The changes in lifestyle (e.g., unhealthy diet and reduced physical activity) which affect both adults and children, can lead to weight gain (overweight or obesity). Sedentarism can cause a very rapid loss of muscle mass (up to 10% after 30 days) with degenerative changes of the neuromuscular system and reduced cardiorespiratory fitness [21]. The confinement and isolation, especially if associated with unemployment and financial challenges, can negatively influence psychological health, and promote anxiety and depression, especially in women [3, 40, 57, 58]. It may also impact access to health care (e.g., medications, physicians, and hospital beds) for the management of pre-existing medical conditions (e.g., heart disease, cancer, and diabetes) [3].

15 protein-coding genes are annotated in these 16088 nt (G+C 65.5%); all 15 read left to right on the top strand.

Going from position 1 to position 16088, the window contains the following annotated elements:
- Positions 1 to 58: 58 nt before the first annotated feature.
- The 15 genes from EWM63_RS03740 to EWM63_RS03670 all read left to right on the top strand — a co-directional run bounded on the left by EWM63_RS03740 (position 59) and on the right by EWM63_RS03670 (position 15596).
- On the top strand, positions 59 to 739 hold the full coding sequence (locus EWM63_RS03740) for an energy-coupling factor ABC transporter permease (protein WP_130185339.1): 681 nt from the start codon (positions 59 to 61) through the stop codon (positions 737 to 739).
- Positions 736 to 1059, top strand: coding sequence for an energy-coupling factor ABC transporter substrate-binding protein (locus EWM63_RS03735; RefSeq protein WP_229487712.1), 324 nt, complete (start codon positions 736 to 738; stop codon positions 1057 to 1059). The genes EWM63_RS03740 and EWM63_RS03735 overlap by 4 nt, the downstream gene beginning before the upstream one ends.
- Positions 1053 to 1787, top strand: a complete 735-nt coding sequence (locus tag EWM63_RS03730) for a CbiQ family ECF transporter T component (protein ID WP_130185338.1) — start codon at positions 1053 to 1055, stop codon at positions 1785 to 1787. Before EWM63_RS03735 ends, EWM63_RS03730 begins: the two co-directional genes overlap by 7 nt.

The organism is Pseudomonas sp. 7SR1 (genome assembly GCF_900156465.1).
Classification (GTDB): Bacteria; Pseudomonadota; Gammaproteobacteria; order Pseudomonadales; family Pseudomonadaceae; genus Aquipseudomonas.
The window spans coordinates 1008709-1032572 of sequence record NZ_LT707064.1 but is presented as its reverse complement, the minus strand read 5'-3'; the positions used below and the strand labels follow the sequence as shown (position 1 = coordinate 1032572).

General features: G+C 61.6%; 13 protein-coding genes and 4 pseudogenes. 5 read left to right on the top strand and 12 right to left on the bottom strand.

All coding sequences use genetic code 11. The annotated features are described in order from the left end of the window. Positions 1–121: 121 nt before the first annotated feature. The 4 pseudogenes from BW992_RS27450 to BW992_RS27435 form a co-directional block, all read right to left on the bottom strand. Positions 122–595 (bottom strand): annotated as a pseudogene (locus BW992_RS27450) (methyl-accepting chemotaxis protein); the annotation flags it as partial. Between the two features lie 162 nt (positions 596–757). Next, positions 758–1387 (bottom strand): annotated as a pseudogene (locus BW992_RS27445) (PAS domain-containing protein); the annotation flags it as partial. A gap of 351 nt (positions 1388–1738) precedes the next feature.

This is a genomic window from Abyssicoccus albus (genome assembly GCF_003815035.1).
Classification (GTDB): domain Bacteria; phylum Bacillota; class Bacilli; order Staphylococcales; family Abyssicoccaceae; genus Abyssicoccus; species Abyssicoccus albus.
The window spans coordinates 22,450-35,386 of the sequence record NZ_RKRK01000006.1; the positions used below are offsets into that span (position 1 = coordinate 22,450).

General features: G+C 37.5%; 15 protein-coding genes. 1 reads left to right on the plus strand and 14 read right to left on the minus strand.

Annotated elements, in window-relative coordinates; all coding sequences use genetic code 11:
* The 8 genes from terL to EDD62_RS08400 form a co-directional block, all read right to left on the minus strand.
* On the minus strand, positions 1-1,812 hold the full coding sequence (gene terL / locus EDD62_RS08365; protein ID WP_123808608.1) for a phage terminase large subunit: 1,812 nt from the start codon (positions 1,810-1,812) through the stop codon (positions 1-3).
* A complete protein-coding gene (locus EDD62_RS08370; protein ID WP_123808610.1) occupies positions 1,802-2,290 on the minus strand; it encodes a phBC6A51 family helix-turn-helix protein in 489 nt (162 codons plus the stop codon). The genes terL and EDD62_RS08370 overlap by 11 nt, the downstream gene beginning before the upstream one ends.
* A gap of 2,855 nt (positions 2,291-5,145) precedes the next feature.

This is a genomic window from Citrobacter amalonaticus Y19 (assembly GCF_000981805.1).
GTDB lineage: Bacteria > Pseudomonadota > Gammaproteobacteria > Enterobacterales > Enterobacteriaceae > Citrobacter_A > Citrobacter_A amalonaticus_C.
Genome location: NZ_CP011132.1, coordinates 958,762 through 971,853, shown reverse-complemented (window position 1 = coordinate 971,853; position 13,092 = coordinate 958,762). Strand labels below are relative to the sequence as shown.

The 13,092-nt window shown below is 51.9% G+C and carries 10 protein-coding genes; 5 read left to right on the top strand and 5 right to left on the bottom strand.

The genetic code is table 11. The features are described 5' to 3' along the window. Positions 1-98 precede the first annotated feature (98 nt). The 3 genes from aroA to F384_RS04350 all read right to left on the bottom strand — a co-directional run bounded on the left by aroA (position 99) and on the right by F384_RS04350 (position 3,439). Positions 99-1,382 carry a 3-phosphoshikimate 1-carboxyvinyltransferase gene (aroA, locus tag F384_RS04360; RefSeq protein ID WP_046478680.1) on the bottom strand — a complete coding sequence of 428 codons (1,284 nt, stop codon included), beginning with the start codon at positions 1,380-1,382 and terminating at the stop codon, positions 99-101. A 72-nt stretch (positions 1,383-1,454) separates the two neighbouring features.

Death can result from direct consequences of the viral infection, mental complications of confinement/isolation with the risk of suicide, or aggravation of pre-existing diseases (Figure 6).

Figure 6.

Death from COVID-19 pandemic affected millions of people worldwide.

The extent of death from COVID-19 pandemic as of August 17, 2021 is reported in Table 2. African countries had a low mortality rate, at least at the beginning of the pandemic, that can be explained in part by the existence of less indoor activities (less exposure to the virus) and younger population.

CountryTotal PopulationInfected SubjectMortality
WorldAround 7,900,000,000At least 207,173,000At least 4,362,000
USAAround 333,000,000At least 36,385,000At least 615,000
BrazilAround 214,000,000At least 20,350,000At least 568,000
IndiaAround 1,395,000,000At least 32,225,000At least 431,000
MexicoAround 130,000,000At least 3,091,000At least 248,000
PeruAround 33,000,000At least 2,132,000At least 197,000
RussiaAround 146,000,000At least 6,621,000At least 171,000
UKAround 68,000,000At least 6,267,000At least 130,000